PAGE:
Where many might phone it in, Tyler tried to put everything into his hour and it worked. Even when a man climbed on top of the slippery sound booth roof and used it as a trampoline for an entire song Tyler was too focused on his performance to have seen it, not catching wind of the matter until the song was over and the gentleman was carted off the premises; much to the chagrin of the rowdy and encouraging Pemberton Fest crowd. Tyler killed it having played everyone’s favourite songs like “Yonkers”, “What The F*^k Right Now” and “Domo 23”.
1998 marked the first time I saw Pearl Jam and even at that time some seven years after Pearl Jam’s first album Ten came out, it seemed like I was getting around to seeing them late in life; but they simply did not tour here often. Pemberton marked, (uh huh) the third time that Eddie Vedder, Stone Gossard, Mike McCready, Dave Krusen and Jeff Ament took the stage in front of me and to cut to the chase, they are better now than ever. Soulful, professional, personal, intimate are all great adjectives to describe Pearl Jam. They insist on playing for hours, a compromise surely arranged with Huka to not carry on for the typical three hours like the group tends to do; the band played what felt like an honest two hours. They have the catalogue and the captivating ability to play as long as they desire, championing love, equality, and to just be flat out good to each other, Mother Nature and oneself. Despite my thinking that in this day and age Pearl Jam may not be the most fitting closer to the festival, I am happy to announce that I was wrong. A beautiful cap to an amazing four days of music was highlighted with a heartfelt birthday party on stage for McReady’s 50th.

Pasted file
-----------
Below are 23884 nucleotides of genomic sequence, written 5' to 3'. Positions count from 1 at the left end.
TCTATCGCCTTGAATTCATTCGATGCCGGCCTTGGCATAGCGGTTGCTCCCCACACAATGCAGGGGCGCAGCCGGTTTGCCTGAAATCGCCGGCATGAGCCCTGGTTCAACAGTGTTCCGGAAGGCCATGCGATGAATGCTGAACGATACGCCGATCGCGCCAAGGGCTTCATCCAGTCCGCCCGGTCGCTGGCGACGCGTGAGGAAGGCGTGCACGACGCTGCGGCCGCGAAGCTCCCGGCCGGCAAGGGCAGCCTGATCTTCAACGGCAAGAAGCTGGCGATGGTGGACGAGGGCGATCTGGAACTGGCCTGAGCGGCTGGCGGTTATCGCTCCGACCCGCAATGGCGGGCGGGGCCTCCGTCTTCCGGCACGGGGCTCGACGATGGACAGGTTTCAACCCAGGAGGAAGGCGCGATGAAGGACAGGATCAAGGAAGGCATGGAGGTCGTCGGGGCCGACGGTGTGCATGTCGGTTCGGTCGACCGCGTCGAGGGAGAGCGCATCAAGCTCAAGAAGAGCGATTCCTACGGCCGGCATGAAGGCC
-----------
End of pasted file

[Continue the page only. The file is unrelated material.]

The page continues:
I cannot thank the Huka Corp for assembling such a terrific festival and allowing me to cover a festival that quickly meant something profound to my heart, as it were I got slightly emotional when driving away; I could live like that. The media tent was comfortable and conveniently centrally located to all things in the festival, and the person that ran it was fair and reasonable. (Yes, even when I was denied the Mastodon interview after having confirmed it with Bill Kelliher of Mastodon himself. As much as I have been a fan since 2002 and it hurt my heart to hear “no”, my request did go beyond the expectations that were clearly drawn out prior to my agreeing to cover it and Huka’s agreeing to have me).
An absolutely tremendous festival that I truly hope I can attend for (sigh) a third time. I know that the original contract signed was for three festivals, and 2016 marked that number. With no rumours as to what negotiations look like moving forward it’s hard to say what will happen being that protests on both sides have valid arguments. Each year they seem to run a little better than the last, and although I have seen a Facebook post about the Pemberton garbage leavers vacating the property without taking with them the goods that they brought, I can say that a) The Facebook post was from last year and it’s just been re-circulated, and b) I saw first hand due to not leaving until 3pm Monday, that the areas that the Pemberton Festival clean-up staff had tended to looked immaculate. So short of them pulling up halfway on the clean up, which is highly unlikely it appears Huka is doing all they can to position themselves nicely for negotiations. Fingers crossed that something can be worked out that is mutually rewarding for all parties.